Volume 37, Issue 11 p. 1043-1050

Risk Factors for Pressure Sores

A Comparison of Cross-Sectional and Cohort-Derived Data

Dan R. Berlowitz MD, MPH

Corresponding Author

Dan R. Berlowitz MD, MPH

Jewish Memorial Hospital, Boston, Massachusetts, the Veterans Administration, Edith Nourse Rogers Memorial Veterans Hospital, Bedford, Massachusetts

Sections of General Internal Medicine and Geriatrics, Evans Memorial Department of Clinical Research, Boston University School of Medicine, Boston, Massachusetts.

Medical Service (111), VA Medical Center, 200 Springs Rd., Bedford, MA 01730.Search for more papers by this author
Spencer Van B. Wilking MB, BS, MPH

Spencer Van B. Wilking MB, BS, MPH

Jewish Memorial Hospital, Boston, Massachusetts, the Veterans Administration, Edith Nourse Rogers Memorial Veterans Hospital, Bedford, Massachusetts

Sections of General Internal Medicine and Geriatrics, Evans Memorial Department of Clinical Research, Boston University School of Medicine, Boston, Massachusetts.

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First published: November 1989
Citations: 212

Presented in part at the national meeting of the American Federation for Clinical Research, Washington, DC, May 1988.

Abstract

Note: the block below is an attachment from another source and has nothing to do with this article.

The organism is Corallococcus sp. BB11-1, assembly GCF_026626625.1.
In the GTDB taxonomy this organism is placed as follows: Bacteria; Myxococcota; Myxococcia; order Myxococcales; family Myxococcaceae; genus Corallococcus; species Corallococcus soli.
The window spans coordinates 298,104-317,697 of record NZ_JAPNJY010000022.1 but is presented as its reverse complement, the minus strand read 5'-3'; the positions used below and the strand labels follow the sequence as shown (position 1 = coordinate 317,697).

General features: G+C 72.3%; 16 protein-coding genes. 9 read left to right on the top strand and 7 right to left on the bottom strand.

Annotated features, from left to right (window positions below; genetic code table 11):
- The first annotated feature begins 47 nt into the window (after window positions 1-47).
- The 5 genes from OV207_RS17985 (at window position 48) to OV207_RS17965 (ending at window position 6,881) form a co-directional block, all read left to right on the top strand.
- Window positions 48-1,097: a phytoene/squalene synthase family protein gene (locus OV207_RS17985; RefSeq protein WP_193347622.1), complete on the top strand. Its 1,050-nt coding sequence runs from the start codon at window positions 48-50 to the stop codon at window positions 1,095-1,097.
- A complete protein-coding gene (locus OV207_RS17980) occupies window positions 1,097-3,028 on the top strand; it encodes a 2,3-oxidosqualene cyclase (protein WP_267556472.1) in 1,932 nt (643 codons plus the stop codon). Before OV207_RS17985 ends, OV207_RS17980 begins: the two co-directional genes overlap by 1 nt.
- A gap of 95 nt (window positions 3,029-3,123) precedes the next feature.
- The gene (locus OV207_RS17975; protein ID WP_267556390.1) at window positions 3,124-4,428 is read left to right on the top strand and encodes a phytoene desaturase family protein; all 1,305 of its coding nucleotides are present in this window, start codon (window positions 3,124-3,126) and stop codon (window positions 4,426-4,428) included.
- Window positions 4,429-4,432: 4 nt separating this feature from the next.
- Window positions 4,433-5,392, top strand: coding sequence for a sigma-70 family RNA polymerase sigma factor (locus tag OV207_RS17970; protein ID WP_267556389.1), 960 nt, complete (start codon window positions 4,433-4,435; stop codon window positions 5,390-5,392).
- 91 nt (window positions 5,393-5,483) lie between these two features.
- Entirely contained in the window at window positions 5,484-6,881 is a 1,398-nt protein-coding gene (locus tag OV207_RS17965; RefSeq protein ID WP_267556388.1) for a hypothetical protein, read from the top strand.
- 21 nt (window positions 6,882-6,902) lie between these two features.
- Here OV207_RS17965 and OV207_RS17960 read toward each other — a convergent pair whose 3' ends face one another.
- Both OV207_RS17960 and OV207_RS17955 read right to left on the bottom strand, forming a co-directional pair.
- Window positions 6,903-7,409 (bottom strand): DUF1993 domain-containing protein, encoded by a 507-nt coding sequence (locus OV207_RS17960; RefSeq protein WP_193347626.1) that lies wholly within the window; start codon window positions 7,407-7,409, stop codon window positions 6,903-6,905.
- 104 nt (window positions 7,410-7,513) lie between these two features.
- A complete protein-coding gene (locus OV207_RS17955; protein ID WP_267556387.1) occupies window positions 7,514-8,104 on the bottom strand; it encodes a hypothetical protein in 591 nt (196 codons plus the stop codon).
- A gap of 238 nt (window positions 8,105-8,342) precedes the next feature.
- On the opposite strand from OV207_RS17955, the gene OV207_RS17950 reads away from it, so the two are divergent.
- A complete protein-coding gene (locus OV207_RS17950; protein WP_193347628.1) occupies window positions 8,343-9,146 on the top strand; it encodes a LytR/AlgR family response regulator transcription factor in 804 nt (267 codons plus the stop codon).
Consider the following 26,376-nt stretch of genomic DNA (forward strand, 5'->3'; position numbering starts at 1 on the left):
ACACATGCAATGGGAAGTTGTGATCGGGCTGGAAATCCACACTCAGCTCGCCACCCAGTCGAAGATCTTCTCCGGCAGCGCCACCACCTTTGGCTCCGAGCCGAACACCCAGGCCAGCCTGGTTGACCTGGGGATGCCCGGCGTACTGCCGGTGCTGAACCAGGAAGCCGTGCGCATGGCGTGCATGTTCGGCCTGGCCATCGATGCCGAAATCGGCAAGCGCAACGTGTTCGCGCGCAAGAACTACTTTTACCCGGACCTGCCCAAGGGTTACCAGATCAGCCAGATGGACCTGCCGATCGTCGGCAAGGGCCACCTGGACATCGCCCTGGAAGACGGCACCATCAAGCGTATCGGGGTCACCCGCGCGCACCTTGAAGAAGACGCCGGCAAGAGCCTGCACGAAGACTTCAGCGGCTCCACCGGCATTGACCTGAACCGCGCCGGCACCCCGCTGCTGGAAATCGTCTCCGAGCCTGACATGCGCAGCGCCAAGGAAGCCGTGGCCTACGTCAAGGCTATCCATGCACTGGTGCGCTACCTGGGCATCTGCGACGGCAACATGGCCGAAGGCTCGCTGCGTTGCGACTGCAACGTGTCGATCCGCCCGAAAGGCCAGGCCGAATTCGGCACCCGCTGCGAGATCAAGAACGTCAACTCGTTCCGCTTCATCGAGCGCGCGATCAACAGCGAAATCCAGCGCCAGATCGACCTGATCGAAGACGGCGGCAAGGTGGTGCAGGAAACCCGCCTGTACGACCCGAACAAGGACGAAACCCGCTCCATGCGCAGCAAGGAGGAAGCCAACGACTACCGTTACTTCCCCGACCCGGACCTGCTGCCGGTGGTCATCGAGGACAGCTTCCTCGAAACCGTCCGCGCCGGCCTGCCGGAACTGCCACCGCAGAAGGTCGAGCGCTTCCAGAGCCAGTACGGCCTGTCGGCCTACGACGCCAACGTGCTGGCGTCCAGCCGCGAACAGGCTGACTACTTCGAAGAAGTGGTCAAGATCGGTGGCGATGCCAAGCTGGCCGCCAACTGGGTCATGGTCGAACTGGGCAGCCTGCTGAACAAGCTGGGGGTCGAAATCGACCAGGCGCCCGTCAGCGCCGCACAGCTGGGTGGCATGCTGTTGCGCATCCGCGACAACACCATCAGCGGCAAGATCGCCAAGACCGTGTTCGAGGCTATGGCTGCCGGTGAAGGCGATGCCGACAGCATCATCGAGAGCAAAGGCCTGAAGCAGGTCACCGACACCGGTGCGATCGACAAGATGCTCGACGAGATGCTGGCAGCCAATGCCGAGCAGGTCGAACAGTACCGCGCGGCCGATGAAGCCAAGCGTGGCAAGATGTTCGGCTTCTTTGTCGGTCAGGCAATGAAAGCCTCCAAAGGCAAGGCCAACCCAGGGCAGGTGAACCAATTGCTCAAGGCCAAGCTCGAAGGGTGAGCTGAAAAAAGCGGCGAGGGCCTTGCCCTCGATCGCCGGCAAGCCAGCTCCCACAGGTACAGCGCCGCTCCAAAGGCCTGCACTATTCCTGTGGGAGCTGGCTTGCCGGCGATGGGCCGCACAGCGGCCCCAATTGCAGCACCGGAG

The purpose of this study was to identify prospectively risk factors for pressure sores and to compare these results with a cross-sectional analysis in the same population. Medical records on all admissions to a chronic care hospital over a 13-month period were reviewed. Data on potential risk factors were abstracted from the initial history, physical examination, nursing assessment, and laboratory studies. Pressure sore status on admission and at three weeks was determined from a standardized form completed on all patients with a sore. The cross-sectional analysis was performed by comparing patients with and without a pressure sore at the time of admission. The cohort analysis used patients initially without a pressure sore and monitored for a new sore at three weeks. Factors associated with pressure sores on univariate testing were entered into a stepwise logistic regression model. One hundred of the 301 admissions presented with a pressure sore. Factors significantly associated with the presence of a sore were altered level of consciousness (OR = 4.1), bed- or chair-bound (OR = 2.4), impaired nutritional intake (OR = 1.9), and hypoalbuminemia (OR = 1.8 for 10 mg/mL decrease). Of the 185 patients without a pressure sore, 20 (10.8%) developed a sore. Factors significantly associated with the development of a new pressure sore were a history of cerebrovascular accident (OR = 5.0), bed- or chair-bound (OR = 3.8), and impaired nutritional intake (OR = 2.8). Neither urinary nor fecal incontinence, nor the presence of hypoalbuminemia, was associated with sore development. We have prospectively identified risk factors for pressure sores. Although cross-sectional studies may identify several of these risk factors, important differences exist. Cohort studies should be used in future research.